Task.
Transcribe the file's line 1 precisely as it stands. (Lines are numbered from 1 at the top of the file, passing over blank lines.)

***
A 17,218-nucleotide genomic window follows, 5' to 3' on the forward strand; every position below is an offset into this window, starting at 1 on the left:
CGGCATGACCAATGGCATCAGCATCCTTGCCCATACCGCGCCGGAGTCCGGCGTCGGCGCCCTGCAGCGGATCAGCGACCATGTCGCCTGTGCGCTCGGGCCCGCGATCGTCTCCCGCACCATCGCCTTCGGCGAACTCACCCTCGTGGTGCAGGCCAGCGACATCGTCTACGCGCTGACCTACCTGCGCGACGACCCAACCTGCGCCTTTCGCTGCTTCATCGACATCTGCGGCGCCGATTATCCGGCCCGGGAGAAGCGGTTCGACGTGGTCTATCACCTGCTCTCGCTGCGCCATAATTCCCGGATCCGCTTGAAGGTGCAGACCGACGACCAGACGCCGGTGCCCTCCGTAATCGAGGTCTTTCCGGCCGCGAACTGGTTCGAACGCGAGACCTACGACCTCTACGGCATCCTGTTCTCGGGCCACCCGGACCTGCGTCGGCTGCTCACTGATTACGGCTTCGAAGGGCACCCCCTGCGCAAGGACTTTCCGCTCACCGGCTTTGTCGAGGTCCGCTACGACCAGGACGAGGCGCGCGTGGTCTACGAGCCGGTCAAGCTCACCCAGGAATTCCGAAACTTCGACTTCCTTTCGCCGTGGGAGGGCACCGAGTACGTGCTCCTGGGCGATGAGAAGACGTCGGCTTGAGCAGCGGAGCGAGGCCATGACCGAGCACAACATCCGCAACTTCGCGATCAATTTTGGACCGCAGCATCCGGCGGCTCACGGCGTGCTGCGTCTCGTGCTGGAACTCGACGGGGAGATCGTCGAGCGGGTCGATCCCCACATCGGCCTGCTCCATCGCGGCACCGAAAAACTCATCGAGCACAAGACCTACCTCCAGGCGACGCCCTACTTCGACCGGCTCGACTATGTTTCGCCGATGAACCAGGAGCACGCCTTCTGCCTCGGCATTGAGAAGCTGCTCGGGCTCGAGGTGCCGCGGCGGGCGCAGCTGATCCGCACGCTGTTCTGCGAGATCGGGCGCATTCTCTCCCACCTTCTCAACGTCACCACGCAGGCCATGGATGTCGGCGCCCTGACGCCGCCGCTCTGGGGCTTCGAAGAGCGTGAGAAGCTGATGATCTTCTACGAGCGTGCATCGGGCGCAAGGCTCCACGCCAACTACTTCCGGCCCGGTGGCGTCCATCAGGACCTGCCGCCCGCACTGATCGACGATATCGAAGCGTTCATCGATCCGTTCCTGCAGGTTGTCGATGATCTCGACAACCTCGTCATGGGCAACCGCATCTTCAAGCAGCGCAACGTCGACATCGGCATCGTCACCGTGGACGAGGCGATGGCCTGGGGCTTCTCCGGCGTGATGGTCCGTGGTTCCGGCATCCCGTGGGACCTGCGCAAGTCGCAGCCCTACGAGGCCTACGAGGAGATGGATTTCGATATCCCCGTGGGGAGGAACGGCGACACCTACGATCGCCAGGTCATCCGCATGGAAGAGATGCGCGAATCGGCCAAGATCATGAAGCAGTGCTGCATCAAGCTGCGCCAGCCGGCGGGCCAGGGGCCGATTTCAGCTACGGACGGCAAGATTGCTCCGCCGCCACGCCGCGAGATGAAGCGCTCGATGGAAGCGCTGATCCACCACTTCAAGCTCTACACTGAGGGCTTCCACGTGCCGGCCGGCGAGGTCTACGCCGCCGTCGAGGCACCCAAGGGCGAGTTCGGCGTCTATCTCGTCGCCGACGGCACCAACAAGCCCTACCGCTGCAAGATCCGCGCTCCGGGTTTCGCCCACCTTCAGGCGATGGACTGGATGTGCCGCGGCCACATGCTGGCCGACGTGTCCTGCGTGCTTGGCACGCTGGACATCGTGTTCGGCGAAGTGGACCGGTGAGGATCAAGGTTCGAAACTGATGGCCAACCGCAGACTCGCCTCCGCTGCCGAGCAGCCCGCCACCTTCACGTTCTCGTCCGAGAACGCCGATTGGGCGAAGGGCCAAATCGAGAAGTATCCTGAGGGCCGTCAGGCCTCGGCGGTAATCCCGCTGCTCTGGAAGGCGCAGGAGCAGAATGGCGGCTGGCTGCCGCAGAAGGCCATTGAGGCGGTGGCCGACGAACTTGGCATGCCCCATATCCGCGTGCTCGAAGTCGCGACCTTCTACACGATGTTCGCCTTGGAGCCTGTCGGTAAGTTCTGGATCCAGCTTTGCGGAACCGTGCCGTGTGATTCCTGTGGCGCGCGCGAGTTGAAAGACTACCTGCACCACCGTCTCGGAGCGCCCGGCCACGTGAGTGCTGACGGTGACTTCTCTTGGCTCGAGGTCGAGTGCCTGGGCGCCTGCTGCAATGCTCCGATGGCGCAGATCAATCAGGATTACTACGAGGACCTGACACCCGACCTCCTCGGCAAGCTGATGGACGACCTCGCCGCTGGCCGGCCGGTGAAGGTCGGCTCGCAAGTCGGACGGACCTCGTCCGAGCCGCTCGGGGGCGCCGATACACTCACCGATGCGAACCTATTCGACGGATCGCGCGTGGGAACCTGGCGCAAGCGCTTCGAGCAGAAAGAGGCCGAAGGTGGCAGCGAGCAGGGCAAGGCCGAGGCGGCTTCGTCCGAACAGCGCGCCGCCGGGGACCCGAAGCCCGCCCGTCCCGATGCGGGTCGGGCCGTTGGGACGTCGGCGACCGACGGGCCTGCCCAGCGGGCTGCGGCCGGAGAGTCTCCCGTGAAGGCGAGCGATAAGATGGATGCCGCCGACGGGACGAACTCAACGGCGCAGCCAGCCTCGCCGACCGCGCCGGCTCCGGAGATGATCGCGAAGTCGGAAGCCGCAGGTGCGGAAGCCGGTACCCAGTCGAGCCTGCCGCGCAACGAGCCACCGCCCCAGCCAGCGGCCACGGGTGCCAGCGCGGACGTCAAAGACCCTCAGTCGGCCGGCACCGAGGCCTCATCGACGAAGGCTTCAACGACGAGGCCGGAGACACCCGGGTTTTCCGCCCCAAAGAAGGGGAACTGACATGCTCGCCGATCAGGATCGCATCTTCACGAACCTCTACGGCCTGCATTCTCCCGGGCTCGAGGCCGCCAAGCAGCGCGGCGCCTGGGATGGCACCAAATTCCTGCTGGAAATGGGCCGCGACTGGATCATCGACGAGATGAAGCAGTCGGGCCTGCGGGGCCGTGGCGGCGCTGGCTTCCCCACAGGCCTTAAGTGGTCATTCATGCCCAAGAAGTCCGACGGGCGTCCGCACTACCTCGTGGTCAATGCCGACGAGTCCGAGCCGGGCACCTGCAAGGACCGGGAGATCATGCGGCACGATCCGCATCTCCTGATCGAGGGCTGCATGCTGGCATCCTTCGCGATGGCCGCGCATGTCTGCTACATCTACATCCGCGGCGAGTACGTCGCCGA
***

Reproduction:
A 17,218-nucleotide genomic window follows, 5' to 3' on the forward strand; every position below is an offset into this window, starting at 1 on the left: